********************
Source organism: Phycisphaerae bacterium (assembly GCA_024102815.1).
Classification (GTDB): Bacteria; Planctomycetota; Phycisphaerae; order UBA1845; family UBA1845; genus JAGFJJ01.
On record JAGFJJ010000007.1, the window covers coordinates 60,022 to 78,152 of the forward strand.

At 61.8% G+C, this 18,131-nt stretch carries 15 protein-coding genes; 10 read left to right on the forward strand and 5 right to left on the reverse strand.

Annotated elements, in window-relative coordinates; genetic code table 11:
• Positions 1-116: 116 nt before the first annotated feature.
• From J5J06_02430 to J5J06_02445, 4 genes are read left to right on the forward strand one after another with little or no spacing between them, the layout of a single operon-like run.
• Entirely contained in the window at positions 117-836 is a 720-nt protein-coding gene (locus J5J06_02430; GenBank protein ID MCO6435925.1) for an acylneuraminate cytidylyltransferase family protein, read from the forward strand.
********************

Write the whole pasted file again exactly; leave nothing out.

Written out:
Source organism: Phycisphaerae bacterium (assembly GCA_024102815.1).
Classification (GTDB): Bacteria; Planctomycetota; Phycisphaerae; order UBA1845; family UBA1845; genus JAGFJJ01.
On record JAGFJJ010000007.1, the window covers coordinates 60,022 to 78,152 of the forward strand.

At 61.8% G+C, this 18,131-nt stretch carries 15 protein-coding genes; 10 read left to right on the forward strand and 5 right to left on the reverse strand.

Annotated elements, in window-relative coordinates; genetic code table 11:
• Positions 1-116: 116 nt before the first annotated feature.
• From J5J06_02430 to J5J06_02445, 4 genes are read left to right on the forward strand one after another with little or no spacing between them, the layout of a single operon-like run.
• Entirely contained in the window at positions 117-836 is a 720-nt protein-coding gene (locus J5J06_02430; GenBank protein ID MCO6435925.1) for an acylneuraminate cytidylyltransferase family protein, read from the forward strand.